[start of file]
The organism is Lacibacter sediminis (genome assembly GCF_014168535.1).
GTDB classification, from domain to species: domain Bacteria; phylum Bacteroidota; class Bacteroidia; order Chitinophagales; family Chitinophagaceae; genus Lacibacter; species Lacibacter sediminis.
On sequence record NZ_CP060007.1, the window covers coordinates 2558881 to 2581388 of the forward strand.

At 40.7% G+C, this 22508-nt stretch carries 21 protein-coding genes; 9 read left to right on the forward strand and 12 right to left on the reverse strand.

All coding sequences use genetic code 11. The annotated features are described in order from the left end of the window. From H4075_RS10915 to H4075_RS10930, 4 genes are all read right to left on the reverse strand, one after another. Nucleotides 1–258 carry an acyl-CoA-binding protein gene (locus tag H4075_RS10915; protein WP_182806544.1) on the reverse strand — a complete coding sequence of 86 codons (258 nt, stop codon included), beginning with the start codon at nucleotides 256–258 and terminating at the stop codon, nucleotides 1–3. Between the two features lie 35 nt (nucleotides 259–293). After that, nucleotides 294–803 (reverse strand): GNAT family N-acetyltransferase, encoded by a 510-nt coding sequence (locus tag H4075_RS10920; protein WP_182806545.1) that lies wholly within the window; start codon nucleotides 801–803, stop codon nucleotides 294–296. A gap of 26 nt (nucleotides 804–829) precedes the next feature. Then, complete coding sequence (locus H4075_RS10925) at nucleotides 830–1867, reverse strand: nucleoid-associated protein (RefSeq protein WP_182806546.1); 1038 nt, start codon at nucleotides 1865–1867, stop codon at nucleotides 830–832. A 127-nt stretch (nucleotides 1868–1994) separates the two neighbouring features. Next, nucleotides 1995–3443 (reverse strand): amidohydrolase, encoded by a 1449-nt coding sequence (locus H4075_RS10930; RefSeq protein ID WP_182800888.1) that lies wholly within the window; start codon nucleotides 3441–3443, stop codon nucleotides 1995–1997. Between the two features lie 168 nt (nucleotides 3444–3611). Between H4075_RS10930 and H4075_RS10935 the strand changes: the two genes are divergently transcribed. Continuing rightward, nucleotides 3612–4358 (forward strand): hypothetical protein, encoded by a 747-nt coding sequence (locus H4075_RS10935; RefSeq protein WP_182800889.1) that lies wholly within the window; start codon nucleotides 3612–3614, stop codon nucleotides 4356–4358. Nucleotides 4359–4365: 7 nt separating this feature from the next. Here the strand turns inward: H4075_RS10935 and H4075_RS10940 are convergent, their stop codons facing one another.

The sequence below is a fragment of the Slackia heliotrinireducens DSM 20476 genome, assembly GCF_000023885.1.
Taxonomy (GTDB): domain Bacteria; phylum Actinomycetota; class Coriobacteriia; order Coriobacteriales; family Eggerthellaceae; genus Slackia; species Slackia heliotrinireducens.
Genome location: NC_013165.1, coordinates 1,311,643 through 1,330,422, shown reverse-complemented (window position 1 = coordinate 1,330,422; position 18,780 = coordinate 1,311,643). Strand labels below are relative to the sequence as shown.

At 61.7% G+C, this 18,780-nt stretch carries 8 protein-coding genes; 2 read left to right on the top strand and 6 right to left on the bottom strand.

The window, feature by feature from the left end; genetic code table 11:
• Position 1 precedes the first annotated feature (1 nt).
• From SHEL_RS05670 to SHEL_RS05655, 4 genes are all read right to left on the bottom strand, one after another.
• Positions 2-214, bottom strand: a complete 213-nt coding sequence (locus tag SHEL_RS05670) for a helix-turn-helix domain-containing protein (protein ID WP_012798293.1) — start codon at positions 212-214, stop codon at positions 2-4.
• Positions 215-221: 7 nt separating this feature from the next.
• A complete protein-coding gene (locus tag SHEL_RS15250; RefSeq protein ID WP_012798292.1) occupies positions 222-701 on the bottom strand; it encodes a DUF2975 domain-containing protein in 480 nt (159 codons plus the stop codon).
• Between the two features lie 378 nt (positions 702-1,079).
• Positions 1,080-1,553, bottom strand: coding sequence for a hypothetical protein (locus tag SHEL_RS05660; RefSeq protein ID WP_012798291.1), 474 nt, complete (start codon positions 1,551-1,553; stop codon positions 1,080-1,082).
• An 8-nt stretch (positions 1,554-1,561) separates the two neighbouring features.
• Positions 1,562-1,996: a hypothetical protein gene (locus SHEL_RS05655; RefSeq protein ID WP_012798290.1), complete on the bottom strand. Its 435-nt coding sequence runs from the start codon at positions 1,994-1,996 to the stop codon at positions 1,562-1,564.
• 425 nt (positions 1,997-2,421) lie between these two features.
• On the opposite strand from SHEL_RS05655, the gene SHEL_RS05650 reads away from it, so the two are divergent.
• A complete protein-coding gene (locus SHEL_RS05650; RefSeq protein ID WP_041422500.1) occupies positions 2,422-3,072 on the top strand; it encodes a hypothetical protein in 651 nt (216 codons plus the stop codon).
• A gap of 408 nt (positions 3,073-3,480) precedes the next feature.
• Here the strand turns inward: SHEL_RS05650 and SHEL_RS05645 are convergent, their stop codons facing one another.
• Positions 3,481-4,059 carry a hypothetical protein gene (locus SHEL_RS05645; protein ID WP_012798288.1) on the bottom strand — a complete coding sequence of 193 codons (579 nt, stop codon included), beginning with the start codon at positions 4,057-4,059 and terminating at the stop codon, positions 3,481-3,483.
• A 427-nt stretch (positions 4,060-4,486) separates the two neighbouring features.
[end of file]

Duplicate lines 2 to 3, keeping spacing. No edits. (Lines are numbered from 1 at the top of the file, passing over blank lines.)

GTDB classification, from domain to species: domain Bacteria; phylum Bacteroidota; class Bacteroidia; order Chitinophagales; family Chitinophagaceae; genus Lacibacter; species Lacibacter sediminis.
On sequence record NZ_CP060007.1, the window covers coordinates 2558881 to 2581388 of the forward strand.